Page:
Celebrities amplify the voices of scientists urging immediate climate action. Without a clear, measurable call to action, their activism energy risks being wasted, if it does nothing beyond ‘raise awareness’.
Creative communicators deploy their storytelling skills to deliver climate change messages. How effective are they and how can they become more effective?
Celebrity Currency Conversion
Celebrities and their handlers know how social media works. Every day, they deal in the online currencies of eyeballs, Hits, Clicks, Likes and Shares.
Using eyeball-to-dollar currency converters like click-through payments, endorsements and brand extensions, they convert online fame into money.
Breakthrough ‘viral’ stars who make the leap from obscurity to celebrity encourage the rest of us to believe we too could win the lottery. Our chances of ever getting rich and famous are just as slim, but we’re still happy to tweet our tweets, post our posts, TikTok our TikToks, upload our videos and tag our friends, enriching Silicon Valley with our delicious data.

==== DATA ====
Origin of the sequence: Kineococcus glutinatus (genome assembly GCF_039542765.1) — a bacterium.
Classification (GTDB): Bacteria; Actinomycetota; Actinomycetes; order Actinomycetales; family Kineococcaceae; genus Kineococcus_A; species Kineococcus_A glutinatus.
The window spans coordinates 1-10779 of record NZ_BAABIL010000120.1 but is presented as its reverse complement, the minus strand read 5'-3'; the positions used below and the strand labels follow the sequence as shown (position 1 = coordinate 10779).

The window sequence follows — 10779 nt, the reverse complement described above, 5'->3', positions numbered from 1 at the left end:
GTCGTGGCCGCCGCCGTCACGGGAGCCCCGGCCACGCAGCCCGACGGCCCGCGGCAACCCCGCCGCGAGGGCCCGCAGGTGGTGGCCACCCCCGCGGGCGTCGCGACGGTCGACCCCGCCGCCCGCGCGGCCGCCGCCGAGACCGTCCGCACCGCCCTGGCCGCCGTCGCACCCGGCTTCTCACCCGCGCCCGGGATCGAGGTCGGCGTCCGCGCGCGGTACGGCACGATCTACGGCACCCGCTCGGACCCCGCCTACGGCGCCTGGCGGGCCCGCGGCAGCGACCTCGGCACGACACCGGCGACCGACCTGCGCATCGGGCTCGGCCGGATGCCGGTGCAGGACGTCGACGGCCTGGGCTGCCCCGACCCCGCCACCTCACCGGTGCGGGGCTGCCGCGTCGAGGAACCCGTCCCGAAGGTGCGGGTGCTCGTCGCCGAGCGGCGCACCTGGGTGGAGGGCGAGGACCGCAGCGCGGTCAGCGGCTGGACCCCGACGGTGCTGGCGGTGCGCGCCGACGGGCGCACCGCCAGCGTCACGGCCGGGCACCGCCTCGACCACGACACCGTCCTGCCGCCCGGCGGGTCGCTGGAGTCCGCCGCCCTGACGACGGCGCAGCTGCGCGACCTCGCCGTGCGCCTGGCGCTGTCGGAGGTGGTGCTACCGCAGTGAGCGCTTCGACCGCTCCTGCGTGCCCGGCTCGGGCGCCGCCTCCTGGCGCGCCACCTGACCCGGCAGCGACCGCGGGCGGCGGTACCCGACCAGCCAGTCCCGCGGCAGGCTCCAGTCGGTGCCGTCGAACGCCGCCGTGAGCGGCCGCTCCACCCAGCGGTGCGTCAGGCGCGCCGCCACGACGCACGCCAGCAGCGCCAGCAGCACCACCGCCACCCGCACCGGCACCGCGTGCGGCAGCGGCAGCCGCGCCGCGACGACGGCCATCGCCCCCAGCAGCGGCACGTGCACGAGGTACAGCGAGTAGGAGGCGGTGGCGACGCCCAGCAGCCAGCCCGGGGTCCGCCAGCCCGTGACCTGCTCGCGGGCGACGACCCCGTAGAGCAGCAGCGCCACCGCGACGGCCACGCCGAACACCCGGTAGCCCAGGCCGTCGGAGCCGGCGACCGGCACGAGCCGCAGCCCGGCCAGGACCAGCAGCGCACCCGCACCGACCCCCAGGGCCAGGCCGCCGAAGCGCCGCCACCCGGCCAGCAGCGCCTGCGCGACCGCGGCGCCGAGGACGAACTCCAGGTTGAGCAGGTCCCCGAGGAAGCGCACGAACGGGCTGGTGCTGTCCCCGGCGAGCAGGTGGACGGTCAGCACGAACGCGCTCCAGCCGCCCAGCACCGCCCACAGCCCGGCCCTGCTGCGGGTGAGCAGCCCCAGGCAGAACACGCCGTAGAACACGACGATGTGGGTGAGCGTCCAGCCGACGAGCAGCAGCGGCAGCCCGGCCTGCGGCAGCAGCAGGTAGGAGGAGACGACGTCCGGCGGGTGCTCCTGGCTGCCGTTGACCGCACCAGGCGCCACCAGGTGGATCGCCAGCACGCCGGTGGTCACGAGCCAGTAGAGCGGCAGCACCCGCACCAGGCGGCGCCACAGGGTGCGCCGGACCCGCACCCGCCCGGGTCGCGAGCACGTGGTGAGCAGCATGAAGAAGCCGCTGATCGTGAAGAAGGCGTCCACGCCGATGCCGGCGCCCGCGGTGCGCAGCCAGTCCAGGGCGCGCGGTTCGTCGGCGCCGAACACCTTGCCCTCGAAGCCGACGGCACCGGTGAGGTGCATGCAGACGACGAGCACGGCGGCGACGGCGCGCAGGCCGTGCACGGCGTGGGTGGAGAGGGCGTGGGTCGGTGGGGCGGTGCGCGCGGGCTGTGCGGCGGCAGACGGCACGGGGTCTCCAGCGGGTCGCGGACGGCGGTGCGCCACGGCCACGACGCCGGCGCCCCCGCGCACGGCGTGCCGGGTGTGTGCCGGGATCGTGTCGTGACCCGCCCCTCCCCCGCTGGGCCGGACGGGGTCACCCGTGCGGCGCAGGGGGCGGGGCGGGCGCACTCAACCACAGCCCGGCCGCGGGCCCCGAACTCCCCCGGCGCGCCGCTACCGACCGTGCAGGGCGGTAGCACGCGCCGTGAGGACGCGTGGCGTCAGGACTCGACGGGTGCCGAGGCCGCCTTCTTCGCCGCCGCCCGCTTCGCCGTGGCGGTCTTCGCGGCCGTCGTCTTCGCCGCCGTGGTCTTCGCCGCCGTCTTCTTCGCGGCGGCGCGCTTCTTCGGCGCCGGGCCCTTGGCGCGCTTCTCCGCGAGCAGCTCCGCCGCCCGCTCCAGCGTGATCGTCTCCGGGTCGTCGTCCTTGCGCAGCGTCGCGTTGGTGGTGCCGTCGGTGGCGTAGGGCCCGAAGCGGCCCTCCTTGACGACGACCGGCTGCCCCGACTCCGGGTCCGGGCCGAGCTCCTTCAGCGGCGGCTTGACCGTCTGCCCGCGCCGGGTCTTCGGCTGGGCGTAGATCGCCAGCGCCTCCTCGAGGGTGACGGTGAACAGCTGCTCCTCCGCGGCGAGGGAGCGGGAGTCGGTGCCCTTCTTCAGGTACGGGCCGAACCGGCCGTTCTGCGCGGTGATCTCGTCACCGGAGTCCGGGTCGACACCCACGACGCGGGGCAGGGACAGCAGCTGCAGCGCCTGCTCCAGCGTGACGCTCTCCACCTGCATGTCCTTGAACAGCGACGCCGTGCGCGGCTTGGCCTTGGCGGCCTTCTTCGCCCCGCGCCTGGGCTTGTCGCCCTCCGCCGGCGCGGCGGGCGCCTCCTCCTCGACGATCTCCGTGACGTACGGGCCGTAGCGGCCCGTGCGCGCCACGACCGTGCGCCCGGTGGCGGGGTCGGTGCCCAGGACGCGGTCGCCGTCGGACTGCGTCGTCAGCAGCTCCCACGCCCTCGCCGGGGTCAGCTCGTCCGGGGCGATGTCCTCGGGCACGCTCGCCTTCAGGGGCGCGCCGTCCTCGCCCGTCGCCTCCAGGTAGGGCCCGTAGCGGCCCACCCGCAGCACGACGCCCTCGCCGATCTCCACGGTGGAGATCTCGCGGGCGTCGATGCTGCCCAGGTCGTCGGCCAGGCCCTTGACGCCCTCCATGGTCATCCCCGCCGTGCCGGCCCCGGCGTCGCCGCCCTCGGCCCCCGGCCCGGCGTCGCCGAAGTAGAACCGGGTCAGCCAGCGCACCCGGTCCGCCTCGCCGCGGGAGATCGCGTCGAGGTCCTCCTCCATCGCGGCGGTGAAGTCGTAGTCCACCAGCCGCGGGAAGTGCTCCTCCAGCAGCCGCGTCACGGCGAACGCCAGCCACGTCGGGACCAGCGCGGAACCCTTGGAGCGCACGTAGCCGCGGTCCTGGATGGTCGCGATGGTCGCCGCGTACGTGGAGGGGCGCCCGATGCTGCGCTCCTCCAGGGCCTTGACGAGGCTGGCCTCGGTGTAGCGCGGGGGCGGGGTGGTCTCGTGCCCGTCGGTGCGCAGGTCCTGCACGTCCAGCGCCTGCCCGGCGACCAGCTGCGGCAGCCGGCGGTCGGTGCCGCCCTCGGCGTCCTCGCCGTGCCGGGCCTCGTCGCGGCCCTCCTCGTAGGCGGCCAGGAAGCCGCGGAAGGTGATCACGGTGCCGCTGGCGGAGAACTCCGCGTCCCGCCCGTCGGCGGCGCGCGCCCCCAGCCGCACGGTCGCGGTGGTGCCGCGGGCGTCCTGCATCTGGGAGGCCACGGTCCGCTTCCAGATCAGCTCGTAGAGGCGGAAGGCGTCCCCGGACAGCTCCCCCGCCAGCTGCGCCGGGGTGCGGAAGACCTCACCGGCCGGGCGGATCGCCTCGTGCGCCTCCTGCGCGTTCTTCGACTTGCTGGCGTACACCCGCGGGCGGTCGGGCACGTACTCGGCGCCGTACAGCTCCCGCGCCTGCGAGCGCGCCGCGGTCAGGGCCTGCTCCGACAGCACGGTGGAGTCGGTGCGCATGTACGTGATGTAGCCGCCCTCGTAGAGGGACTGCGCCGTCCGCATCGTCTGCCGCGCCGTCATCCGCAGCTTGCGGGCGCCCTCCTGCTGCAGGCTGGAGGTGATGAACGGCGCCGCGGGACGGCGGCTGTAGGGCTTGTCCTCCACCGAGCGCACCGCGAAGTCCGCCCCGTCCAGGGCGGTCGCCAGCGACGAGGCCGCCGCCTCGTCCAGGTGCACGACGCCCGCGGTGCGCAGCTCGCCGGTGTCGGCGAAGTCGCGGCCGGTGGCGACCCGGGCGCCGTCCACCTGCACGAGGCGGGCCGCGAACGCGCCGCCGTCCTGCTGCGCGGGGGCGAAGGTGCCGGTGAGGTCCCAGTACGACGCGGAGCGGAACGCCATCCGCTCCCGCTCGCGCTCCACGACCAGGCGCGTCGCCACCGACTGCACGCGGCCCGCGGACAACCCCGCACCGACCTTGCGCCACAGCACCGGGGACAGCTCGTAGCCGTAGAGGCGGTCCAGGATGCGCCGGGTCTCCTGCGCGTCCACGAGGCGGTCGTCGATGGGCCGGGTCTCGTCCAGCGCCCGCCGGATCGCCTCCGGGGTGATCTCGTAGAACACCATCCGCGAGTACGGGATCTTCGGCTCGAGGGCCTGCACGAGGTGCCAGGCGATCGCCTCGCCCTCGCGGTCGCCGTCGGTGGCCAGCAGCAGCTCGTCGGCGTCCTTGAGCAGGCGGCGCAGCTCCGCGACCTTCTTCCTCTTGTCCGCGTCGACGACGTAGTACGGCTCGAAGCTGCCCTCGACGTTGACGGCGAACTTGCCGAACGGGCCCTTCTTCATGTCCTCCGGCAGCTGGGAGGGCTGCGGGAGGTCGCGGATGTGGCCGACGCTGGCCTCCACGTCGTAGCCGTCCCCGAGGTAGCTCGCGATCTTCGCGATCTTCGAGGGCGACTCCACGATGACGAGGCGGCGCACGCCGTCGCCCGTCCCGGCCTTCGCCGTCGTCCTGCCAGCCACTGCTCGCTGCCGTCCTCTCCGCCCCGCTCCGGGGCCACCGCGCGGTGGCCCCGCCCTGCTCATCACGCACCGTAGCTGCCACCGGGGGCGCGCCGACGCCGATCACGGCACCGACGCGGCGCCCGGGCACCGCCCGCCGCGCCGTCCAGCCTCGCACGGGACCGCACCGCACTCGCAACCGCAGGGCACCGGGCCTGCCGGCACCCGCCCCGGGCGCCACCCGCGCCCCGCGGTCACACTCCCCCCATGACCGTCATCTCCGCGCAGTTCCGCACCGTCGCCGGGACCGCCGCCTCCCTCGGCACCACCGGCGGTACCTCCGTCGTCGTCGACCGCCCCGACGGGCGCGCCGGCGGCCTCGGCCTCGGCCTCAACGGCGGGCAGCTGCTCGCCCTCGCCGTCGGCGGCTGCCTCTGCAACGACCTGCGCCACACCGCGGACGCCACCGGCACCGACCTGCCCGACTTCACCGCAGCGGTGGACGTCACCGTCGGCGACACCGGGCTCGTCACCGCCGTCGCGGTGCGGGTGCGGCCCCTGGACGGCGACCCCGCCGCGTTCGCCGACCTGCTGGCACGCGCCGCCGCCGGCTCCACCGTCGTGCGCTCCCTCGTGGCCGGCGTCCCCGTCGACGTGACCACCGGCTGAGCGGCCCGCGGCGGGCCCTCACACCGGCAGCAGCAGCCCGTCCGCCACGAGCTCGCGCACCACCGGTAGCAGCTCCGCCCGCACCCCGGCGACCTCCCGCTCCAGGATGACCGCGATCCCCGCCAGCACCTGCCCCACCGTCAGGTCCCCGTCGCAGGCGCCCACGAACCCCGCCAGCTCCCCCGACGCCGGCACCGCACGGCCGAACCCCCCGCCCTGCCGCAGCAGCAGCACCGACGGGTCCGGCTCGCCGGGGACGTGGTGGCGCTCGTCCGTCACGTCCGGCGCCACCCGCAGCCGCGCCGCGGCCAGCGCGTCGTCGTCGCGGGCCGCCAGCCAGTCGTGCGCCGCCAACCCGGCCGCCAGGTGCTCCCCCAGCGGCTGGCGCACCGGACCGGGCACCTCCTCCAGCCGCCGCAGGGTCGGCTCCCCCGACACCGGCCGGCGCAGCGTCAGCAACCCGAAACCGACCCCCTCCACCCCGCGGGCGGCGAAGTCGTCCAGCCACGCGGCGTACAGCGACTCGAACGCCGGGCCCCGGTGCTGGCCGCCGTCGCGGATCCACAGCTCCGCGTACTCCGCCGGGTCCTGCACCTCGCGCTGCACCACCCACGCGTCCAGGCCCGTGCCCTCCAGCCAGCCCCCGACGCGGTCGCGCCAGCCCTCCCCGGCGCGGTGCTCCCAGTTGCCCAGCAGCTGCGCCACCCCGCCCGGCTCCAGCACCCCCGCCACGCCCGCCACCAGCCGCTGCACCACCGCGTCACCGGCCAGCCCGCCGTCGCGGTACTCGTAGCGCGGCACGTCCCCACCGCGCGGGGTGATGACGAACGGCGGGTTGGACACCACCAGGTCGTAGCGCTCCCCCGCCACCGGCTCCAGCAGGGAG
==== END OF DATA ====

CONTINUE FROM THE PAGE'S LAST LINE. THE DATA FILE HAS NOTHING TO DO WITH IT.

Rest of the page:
Some celebrities are prepared to donate some of their valuable eyeball currency for the greater good, by speaking out in favour of this cause, or publicly endorsing that charity. If they come up with some killer content, they could end up profiting, by increasing their exposure beyond their current fanbase, but let’s not be churlish.
After all, attention is the greatest gift a celebrity can give. Their motives don’t actually make any difference to the charity or cause concerned. Celebrities are good at pretending. We can’t tell whether they’re a passionate, well-informed advocate with a powerful personal lived experience, or a cynical narcissist reading from an autocue. The impact is the same, and -this is rather the point about this article – it’s all about the impact.
The more climate change reveals itself to be a current ‘now’ problem and not a future ‘not yet’ problem, the more of us are connecting the dots. We’re realising that the other causes that are so divisive and which have aroused such passion, are secondary issues, should our civilisation self-destruct.
Set against civilizational breakdown, race, gender, social, civil rights, culture wars etc., suddenly start looking like ‘nice problems to have’. What’s certain is that all forms of injustice are exacerbated by global heating.
There was a time when celebrities were cautious about endorsing an issue as ‘controversial’ as climate change. Thankfully, we appear to be past that point now, for all but a diminishing minority with specialist Denier appeal.